Patients with severe ankle arthritis often suffer from decreased quality of life, with significant pain, inflammation, and mobility issues. For many years, ankle fusion was the only surgical option for treating these patients. But thanks to advances in medical technology and surgical techniques, ankle replacement surgery has become a viable surgical alternative to eliminate ankle arthritis pain while maintaining joint mobility. Bucks County Orthopedic Specialists is proud to have Dr. Andrew Peacock, one of the area’s pre-eminent experts on ankle replacement surgery as part of its team. Recently we asked Dr. Peacock to share his knowledge and expertise on ankle replacement surgery. Here are excerpts from our wide-ranging conversation about the procedure, what it is, who can benefit from it, and how Dr. Peacock became the sought-after specialist in the area.
What is an ankle replacement?
It is the replacement of a damaged ankle joint with a prosthetic implant. Ankle replacement is a surgical option for patients with severe ankle arthritis that can alleviate pain, swelling, and inflammation while allowing the patient to retain some joint mobility. It is a viable alternative to ankle fusion surgery, which was previously the only option for advanced arthritis in the ankle.
Why would a patient need an ankle replacement?
Patients with end-stage or bone-on-bone arthritis of the ankle are candidates for ankle replacement surgery. In these patients, the smooth surface of the cartilage has worn away, causing pain and limiting mobility. Advanced ankle arthritis is typically the result of severe trauma or repeated injury to the ankle.
Why have most people never heard of ankle replacement surgery?
Ankle replacement has been around since the 1970s, but fell out of favor early on because the implant technology didn’t match that of knees and hips. Now companies are on the 3rd and 4th generation of implants for ankles. This new technology has been studied extensively, has high success rates and good longevity.
Another reason that ankle replacements are not well known is that there has been another surgical alternative for ankle arthritis, which is ankle fusion. While there are pros and cons to both ankle fusion and ankle replacement, the good news for patients with end-stage ankle arthritis is that they now have more options.
How do you know when it’s time for ankle replacement? What is the tipping point?
As a surgeon, I meet with the patient at an appointment and analyze their symptoms, lifestyle, and overall medical picture along with their imaging – x-rays and CT scans – to determine if they are a good candidate. Typically, we try to exhaust all non-surgical treatments such as anti-inflammatories, physical therapy and bracing before recommending surgery. When the ankle pain gets to be severe despite the other therapies, it’s probably time for surgery.
In ankle replacement – technically speaking – what are you replacing?
The ankle joint is made up of three bones, the tibia, the fibula, and the talus. In a replacement, two highly polished cobalt chrome steel parts – the tibial component and a talar component – along with a highly cross-linked polyethylene component are used to replace the ankle joint.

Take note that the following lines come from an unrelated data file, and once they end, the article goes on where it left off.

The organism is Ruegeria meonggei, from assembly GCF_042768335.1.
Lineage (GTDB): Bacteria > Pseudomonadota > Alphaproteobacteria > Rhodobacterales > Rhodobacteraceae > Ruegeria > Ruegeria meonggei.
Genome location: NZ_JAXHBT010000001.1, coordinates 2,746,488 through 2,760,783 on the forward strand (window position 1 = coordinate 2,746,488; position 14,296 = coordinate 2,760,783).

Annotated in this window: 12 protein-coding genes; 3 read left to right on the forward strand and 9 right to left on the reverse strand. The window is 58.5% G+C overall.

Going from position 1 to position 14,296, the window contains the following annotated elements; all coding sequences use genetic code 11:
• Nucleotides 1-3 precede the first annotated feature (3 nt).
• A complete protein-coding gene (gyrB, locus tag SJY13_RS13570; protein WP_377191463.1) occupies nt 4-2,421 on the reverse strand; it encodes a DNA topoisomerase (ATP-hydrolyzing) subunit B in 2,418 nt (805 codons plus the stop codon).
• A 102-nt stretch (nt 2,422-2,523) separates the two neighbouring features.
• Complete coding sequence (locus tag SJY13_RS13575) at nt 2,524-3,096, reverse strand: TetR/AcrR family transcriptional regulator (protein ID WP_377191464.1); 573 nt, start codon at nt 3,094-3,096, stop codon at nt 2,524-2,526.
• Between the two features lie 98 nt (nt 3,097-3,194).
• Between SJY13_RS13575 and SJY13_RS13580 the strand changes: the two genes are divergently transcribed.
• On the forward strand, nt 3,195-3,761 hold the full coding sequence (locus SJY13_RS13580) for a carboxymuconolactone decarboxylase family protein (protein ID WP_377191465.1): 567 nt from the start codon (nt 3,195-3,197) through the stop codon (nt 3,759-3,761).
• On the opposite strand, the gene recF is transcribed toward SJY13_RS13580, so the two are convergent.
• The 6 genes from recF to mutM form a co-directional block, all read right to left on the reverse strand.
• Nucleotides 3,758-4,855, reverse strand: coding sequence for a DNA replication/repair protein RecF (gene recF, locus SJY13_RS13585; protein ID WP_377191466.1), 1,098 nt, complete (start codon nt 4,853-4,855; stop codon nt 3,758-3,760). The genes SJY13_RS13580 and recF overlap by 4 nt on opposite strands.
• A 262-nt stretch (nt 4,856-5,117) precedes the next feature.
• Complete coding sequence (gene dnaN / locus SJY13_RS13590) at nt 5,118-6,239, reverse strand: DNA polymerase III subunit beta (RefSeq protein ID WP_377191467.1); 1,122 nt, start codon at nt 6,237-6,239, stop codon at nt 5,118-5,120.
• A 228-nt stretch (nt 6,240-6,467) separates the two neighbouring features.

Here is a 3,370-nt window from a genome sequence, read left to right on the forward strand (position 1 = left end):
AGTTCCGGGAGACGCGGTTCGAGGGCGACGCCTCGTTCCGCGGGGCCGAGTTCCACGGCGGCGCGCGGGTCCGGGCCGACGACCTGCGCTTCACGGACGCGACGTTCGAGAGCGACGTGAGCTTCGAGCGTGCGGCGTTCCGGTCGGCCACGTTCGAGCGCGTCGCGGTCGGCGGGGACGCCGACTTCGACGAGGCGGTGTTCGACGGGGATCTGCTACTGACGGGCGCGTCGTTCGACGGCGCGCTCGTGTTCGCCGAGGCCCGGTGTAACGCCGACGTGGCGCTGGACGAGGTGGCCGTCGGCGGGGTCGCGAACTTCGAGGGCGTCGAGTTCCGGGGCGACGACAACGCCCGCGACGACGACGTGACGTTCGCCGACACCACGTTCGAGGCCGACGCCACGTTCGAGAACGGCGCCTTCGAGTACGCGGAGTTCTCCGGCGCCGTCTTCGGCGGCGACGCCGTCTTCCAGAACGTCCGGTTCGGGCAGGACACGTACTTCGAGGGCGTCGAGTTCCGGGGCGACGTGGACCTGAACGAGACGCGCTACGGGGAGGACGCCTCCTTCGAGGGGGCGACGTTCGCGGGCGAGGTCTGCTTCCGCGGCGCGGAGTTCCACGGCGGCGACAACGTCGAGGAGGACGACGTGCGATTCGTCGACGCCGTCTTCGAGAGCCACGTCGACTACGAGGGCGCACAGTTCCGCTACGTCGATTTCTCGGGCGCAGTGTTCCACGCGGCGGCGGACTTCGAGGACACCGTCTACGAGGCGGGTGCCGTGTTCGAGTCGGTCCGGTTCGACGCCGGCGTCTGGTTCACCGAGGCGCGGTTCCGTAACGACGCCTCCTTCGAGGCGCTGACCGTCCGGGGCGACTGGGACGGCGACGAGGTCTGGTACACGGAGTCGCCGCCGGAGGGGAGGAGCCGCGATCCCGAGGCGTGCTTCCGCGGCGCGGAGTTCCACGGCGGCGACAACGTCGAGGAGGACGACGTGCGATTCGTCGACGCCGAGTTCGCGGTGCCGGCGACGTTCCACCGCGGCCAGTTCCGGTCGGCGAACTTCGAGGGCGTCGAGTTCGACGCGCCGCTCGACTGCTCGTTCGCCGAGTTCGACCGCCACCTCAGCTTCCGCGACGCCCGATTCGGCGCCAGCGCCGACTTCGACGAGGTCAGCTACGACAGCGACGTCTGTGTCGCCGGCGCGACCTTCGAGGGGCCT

Who makes a good candidate for ankle replacement?
A good candidate for ankle replacement is usually someone over the age of 50, active – but not high-demand. An ankle replacement will allow patients to get back to activities like hiking, tennis, and things like that. We discourage running and jumping activities because that could wear out the replacement prematurely. For runners or basketball players – it’s not necessarily the best treatment option.
So, if you had ankle arthritis and wanted to keep running or playing basketball, what’s the best option?
Those patients would do better with an ankle fusion because it is more durable.
From a technological standpoint, how has ankle replacement surgery improved over the years?
Technically speaking the amount of bone that needs to be removed in newer generation implants tends to be less. Also, I use CT-guided implants, in which custom-made instrumentation and cutting guides help us to place the implant and shorten the surgery time.
How is CT technology used with the ankle replacement surgery?
In preparation for surgery, patients will get a CT scan of their ankle. The images from that scan enable me to create custom-designed instruments that will be used in the patient’s surgery. With the help of the engineers and these custom instruments, we are able to shorten the time of the surgery by about 45 minutes.
How did ankle replacements become one of your specialties? What led to your interest in it?
A lot of my foundational training was in reconstructive surgery and my fellowship was pretty much split between trauma and reconstructive surgery. The trauma half of things became a big part of my specialty, which in turn led to a lot of reconstructive surgery.
My high-volume fellowship launched me into total ankle replacements. It’s not something you want to dabble in; it’s something you want to be doing routinely to ensure the highest quality outcomes.
If you could let people know anything about ankle replacement surgery – what would it be?
The most important thing to know is that we have options for advanced ankle arthritis. It’s not just the proverbial – “you need to live with it and deal with it.” For the right patient, ankle replacement surgery will relieve pain, maintain motion, and allow them to get back to living a full, active life.